For image acquisition, we used diode-pumped solid-state lasers with wavelengths of 488 and 568 nm (Sapphire HP 488 and Sapphire 568, Coherent, Dieburg, Germany). No additional laser was needed for the switching/bleaching of the molecules. Fluorescent light was detected with a 1.4 NA oil-immersion objective (HCX PL APO, 63X, Leica, Wetzlar, Germany) and a high quantum efficiency CCD camera (SensiCam QE, PCO Imaging, Kehlheim, Germany). Bandpass filters (XF3003 520DF40, Laser Components GmbH, Olching, Germany; F37-609, AHF, Analysentechnik, Tübingen, Germany) were used to select the emitted fluorescence.
For the present experiments, data stacks consisting of several thousand images were recorded with an exposure time of 150 ms each. Measurements for the two different channels were performed sequentially. Determination of the fluorophore positions was performed as described previously (Gunkel et al. 2009; Kaufmann et al. 2009; Lemmer et al. 2008). The chromatic shift between the images from the two different channels was globally corrected via cross-correlation. Local shifts were considerably smaller than the achieved structural resolution and therefore have been neglected in further analyses.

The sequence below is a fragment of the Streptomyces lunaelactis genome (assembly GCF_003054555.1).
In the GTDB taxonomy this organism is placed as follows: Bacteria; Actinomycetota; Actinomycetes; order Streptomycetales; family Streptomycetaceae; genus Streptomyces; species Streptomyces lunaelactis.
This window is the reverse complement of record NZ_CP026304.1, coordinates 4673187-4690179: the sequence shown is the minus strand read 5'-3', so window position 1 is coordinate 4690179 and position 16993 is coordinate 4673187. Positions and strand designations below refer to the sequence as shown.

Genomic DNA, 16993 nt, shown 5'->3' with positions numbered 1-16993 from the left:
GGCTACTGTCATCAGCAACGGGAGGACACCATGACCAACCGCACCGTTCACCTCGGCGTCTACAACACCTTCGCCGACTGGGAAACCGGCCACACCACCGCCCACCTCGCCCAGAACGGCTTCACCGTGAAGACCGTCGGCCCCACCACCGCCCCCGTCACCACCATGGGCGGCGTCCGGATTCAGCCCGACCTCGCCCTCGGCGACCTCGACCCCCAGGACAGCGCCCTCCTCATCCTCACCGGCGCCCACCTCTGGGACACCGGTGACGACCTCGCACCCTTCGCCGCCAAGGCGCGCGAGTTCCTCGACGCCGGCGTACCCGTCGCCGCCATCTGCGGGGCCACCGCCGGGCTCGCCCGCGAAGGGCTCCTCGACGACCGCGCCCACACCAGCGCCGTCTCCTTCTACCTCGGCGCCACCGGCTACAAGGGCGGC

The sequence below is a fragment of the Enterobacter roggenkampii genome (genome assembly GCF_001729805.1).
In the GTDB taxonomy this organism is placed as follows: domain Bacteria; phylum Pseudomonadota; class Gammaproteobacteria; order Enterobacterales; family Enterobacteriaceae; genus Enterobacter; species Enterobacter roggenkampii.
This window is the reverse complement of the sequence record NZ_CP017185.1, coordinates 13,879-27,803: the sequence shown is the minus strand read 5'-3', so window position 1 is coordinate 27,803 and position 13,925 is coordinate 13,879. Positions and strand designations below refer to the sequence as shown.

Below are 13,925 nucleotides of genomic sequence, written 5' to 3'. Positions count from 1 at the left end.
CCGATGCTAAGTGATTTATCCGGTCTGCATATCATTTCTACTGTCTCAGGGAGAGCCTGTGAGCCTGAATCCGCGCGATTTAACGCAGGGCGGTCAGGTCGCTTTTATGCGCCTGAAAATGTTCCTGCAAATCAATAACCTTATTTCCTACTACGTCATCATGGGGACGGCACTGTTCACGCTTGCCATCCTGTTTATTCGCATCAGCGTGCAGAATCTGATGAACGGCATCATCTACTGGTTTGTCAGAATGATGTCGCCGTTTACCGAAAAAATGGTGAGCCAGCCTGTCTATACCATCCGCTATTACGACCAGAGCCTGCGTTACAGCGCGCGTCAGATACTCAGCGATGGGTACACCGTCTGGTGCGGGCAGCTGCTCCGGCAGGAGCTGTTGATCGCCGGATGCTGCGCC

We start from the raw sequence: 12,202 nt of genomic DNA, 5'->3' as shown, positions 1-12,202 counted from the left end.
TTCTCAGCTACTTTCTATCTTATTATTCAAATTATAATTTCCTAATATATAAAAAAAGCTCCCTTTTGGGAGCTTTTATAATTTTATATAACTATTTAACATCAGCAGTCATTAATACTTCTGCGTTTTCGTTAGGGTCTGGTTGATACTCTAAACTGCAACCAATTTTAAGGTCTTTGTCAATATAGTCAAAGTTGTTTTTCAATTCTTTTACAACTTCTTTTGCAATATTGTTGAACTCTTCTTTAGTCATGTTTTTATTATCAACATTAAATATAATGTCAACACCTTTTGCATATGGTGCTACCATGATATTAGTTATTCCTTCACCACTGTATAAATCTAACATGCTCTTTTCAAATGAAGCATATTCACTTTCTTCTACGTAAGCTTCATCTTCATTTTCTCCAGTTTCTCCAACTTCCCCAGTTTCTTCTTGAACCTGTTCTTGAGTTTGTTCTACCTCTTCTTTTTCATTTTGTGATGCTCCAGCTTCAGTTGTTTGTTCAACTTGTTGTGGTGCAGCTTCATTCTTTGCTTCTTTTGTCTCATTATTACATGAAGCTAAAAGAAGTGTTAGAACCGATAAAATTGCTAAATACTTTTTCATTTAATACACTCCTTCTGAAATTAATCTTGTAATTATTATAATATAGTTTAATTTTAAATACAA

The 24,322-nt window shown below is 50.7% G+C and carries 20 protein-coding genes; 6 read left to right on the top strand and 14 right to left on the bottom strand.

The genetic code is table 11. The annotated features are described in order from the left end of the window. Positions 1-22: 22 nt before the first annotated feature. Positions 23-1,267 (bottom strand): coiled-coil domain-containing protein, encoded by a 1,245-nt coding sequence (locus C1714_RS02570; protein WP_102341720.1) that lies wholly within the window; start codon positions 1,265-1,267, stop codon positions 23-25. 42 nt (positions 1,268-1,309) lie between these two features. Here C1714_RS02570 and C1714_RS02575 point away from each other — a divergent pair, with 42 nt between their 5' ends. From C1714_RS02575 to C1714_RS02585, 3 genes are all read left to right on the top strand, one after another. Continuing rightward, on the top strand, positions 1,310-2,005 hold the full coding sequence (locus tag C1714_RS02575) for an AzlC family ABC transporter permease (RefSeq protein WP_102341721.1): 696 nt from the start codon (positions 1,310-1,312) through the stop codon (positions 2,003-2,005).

Adult female newts, Notophthalmus viridescens, were purchased from Charles D. Sullivan, Nashville TN and maintained in aquaria at ~8 °C with weekly feeding. Ovaries were removed and LBC preparations made as described (Gall and Wu 2010) with the following modifications. LBCs were centrifuged onto 22 mm coverslips instead of microscope slides. They were stained with two antibodies: mouse mAb 3B1 (IgG) against CELF1 (CUG-BP1) from Abcam and mouse mAb H14 (IgM) against RNA polymerase II phosphorylated on serine 5 of the C-terminal domain, a gift from Jeffry Corden (Patturajan et al. 1998). After immunostaining, the coverslips were mounted on standard 3″ × 1″ microscope slides with Prolong Gold antifade reagent (Invitrogen, Grand Island, NY). TetraSpeck Fluorescent Microspheres (0.5 μm; Invitrogen) were included for microscope calibration.
Distance analysis of CELF1 molecules
Superresolution microscopy of CELF1 and polymerase II